How the United States can limit illegal immigration from El Salvador
This is the second instalment of GIS expert Dr. Joseph S. Tulchin’s series of comments on the challenges faced by Central America’s Northern Triangle countries. The first one was on Guatemala.
United States Attorney General Jeff Sessions indicated in a recent speech that President Donald Trump’s administration was determined to stop the increase of violent crime and that the focus of its efforts would be to destroy the gangs that were terrorizing U.S. cities. Mr. Sessions singled out the Salvador-based gang MS-13, explicitly linking the crackdown on MS-13 to the administration’s efforts to limit illegal immigration from Central America. He insisted that curtailing illegal immigration would lower the rate of violent crime in the U.S. The speech and the policy it heralded are remarkable, because they are based on a false statement of fact and a misguided assumption.
In reality, there has been no increase in violent crime in the U.S. The murder rate has been declining over the past two decades. Even with the uptick in 2015, the rate remains lower than any time since 1965. And while it is true that MS-13 and other gangs have been in the news lately for horrendous episodes of murder, their attacks have been mostly directed at Central American immigrants.
Push factor: crime
Most importantly, presenting a crackdown on MS-13 as an anti-immigration policy misses the point entirely. It has been a well-worn cliche for a long time that people leave their countries to go to the United States, or any other place, to find a better life – precisely, economic opportunity. Today in Central America, however, and in El Salvador especially, the driving force in migration is fear of criminal violence.
Nearly 40 percent of the people interviewed in El Salvador declared (in a remarkable 2016/2017 study by the Latin American Public Opinion Project of Vanderbilt University) that they had considered migrating in the previous six months as a way to avoid crime. As the survey makes plain, their daily routines had been altered by crime avoidance. They barred their children from going out alone; they avoided public transportation; they changed jobs – all to avoid crime and violence. The survey found that Salvadorans had paid an estimated $400 million in extortion in the preceding year. In macroeconomic terms, the World Bank estimated that the cost of crime in El Salvador reached 6.2 percent of its gross domestic product, a staggering total.
Violence has been a serious problem in El Salvador since the end of the civil conflict in 1992
The most effective way of reducing the flow of migrants from El Salvador is curbing the influence of the gangs there. A policy helping that government reduce the recruitment of new gang members and increase the sense of citizen security would have the associated benefit of reducing illegal immigration to the U.S. and further reducing crime in U.S. cities.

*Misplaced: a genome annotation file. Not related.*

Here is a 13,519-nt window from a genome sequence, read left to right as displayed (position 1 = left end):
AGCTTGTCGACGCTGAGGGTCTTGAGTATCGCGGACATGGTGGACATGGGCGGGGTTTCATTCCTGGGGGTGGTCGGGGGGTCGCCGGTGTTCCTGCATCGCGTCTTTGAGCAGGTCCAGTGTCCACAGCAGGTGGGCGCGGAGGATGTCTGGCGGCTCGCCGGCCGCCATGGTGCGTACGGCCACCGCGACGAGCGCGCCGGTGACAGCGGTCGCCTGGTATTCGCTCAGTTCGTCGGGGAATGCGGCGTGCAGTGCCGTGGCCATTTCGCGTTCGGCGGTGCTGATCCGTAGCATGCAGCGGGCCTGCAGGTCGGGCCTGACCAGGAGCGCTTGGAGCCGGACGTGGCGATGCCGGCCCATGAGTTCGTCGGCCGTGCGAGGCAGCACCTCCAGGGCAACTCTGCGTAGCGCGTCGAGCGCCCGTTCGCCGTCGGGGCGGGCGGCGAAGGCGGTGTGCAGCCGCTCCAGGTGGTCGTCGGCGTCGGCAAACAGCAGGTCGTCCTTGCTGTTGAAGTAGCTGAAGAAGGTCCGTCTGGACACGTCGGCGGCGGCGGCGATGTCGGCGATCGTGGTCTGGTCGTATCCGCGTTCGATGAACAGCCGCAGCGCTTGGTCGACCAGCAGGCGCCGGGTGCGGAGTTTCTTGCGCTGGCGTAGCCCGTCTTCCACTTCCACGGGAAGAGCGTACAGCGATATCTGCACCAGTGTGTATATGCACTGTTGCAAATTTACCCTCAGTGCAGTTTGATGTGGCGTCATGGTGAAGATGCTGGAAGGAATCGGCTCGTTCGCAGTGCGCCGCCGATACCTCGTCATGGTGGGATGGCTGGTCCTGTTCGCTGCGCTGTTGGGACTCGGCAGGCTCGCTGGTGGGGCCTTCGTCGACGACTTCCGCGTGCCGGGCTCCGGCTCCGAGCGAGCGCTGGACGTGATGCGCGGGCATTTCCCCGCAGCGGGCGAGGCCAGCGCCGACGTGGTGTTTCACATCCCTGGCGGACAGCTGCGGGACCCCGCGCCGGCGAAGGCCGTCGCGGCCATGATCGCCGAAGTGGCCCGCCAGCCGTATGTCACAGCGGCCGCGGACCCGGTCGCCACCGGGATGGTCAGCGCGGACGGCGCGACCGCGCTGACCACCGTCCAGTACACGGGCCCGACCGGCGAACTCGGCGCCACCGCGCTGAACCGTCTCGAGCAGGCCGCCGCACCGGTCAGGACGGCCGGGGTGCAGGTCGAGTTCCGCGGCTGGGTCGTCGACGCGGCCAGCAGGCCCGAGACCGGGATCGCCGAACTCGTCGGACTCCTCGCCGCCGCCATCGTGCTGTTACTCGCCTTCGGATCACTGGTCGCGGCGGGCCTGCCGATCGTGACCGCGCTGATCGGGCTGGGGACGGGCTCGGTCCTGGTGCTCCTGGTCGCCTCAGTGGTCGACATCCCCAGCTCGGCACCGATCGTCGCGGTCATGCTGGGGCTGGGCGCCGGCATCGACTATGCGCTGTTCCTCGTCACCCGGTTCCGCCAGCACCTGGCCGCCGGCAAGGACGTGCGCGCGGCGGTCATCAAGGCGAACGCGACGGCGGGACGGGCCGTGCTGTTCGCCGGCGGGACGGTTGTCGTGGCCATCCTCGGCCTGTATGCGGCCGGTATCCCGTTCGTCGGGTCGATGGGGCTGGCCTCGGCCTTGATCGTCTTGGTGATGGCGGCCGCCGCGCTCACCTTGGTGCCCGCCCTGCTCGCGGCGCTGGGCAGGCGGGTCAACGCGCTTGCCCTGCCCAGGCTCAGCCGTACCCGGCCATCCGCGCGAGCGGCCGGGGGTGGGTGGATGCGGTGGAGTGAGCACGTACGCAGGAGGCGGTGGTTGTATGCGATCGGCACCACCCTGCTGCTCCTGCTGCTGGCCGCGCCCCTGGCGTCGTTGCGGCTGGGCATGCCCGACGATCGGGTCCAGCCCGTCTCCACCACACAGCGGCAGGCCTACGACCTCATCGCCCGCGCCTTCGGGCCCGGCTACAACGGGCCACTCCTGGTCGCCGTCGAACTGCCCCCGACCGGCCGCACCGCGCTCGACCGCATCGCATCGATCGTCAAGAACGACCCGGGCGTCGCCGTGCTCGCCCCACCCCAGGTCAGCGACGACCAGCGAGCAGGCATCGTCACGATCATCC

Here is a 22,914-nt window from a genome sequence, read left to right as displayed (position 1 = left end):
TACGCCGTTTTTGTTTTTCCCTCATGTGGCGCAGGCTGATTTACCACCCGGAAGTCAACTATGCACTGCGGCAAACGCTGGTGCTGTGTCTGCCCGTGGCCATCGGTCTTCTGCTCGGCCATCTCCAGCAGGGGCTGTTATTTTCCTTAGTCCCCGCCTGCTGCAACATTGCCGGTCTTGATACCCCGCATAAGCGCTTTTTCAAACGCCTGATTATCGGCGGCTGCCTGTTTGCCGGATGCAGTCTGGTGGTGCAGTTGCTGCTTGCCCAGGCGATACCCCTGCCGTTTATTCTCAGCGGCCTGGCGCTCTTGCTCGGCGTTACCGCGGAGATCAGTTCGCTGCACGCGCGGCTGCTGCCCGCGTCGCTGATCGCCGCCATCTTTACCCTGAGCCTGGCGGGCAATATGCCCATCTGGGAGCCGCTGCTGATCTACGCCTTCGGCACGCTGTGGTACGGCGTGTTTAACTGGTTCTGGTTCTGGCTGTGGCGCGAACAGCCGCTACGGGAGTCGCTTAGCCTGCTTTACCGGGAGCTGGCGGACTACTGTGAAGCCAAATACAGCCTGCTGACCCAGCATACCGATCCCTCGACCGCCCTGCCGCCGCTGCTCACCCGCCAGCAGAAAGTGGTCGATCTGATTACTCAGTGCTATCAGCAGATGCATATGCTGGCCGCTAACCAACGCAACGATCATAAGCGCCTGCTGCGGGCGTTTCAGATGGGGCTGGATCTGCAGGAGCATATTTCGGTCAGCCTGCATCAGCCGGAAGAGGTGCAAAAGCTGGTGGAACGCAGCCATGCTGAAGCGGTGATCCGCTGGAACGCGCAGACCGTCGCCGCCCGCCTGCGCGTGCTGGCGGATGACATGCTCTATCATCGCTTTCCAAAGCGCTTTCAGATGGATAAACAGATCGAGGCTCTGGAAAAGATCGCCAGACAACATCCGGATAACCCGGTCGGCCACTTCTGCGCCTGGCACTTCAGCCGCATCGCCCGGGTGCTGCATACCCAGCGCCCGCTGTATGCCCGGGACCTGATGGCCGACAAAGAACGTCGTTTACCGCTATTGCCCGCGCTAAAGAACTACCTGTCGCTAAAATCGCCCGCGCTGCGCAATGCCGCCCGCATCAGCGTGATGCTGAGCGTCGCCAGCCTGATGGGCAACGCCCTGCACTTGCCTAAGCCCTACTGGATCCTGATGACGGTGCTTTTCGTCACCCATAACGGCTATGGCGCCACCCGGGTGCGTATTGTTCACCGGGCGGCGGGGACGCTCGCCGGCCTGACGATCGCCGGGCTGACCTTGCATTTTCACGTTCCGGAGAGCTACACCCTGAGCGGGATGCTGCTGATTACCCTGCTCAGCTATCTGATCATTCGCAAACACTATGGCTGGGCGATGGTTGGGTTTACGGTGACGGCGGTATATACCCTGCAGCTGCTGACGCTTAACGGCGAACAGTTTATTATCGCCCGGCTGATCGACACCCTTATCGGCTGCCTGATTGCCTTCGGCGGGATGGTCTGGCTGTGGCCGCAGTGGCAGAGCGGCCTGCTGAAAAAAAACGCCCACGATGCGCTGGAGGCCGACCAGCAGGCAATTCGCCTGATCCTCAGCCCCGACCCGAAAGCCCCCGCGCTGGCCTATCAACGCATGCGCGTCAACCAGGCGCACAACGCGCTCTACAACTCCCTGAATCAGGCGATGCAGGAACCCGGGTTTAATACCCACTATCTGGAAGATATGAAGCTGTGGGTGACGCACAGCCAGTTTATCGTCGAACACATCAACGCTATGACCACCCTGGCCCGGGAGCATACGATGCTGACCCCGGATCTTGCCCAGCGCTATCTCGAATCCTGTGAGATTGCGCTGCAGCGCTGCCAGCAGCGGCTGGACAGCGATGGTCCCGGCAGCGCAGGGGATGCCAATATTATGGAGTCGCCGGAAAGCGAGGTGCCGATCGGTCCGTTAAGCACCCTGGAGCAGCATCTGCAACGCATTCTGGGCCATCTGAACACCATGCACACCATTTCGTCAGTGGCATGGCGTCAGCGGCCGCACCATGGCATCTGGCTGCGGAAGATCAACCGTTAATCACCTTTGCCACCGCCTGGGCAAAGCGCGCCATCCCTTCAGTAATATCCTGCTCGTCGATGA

Violence has been a serious problem in El Salvador since the end of the civil conflict in 1992. A combination of rapid demobilization of combatants and high unemployment in urban areas increased the population of unemployed young people who were not in school. This group was an easy target for the Salvadoran criminals who had been repatriated from jails in Californian cities in the 1990s. The most notorious of these gangs was Salvatrucha 13. Mara is the Salvadoran word for gang, hence the name Mara Salvatrucha 13, or MS-13.
Beginning in the 1990s, the rapid expansion of these gangs drove the murder rate in El Salvador to 80 per 100,000 population, the highest in the world outside of the war zones of the Middle East. For years, the government of El Salvador tried strong-arm policies to control the gangs, including calling out the military to patrol the city streets. Not only did these mano dura (firm hand) policies fail. As a devastating side effect, they also have undermined the country’s judiciary and the rule of law.
In the first decade of the 21st century, El Salvador’s maras began to collaborate with Mexican drug cartels, helping them expand their criminal enterprise in the U.S. Gang members from El Salvador quickly established distribution centers in U.S. cities for Mexican drug dealers. They recruited other Salvadorans, often undocumented aliens, whose economic status was shaky.
Over the past decade in El Salvador, several programs (based on research in local universities) have been set up to work with the most vulnerable segments of the population, a group known in Spanish as NINIs: “not in school and not employed.” Early successes of these efforts have brought them modest support from the Roman Catholic church and the government.
Keeping the NINIs out of gangs, coupled with more effective policing, constitute the best option in dealing with crime and violence in Central America, the most significant driver of illegal immigration to the U.S. Washington ought to utilize the existing framework of the Alliance for Prosperity aid program (already passed by Congress) and funnel funds to the government and to existing civil society organizations that work directly with vulnerable young people in El Salvador. The success of one such program has created a cohort of computer programmers who are becoming fully integrated into the tech world of the United States. Another group of repatriated criminals, fluent in English, is now employed in call centers in San Salvador.
The promise showed by these social programs indicate the way forward in El Salvador and in other countries in the region. Not only would such programs help reduce crime, they would also improve schooling rates to create a labor force better prepared for the globalizing economy. In time, the urge to migrate would dissipate and help to moderate the rate of crime in the U.S.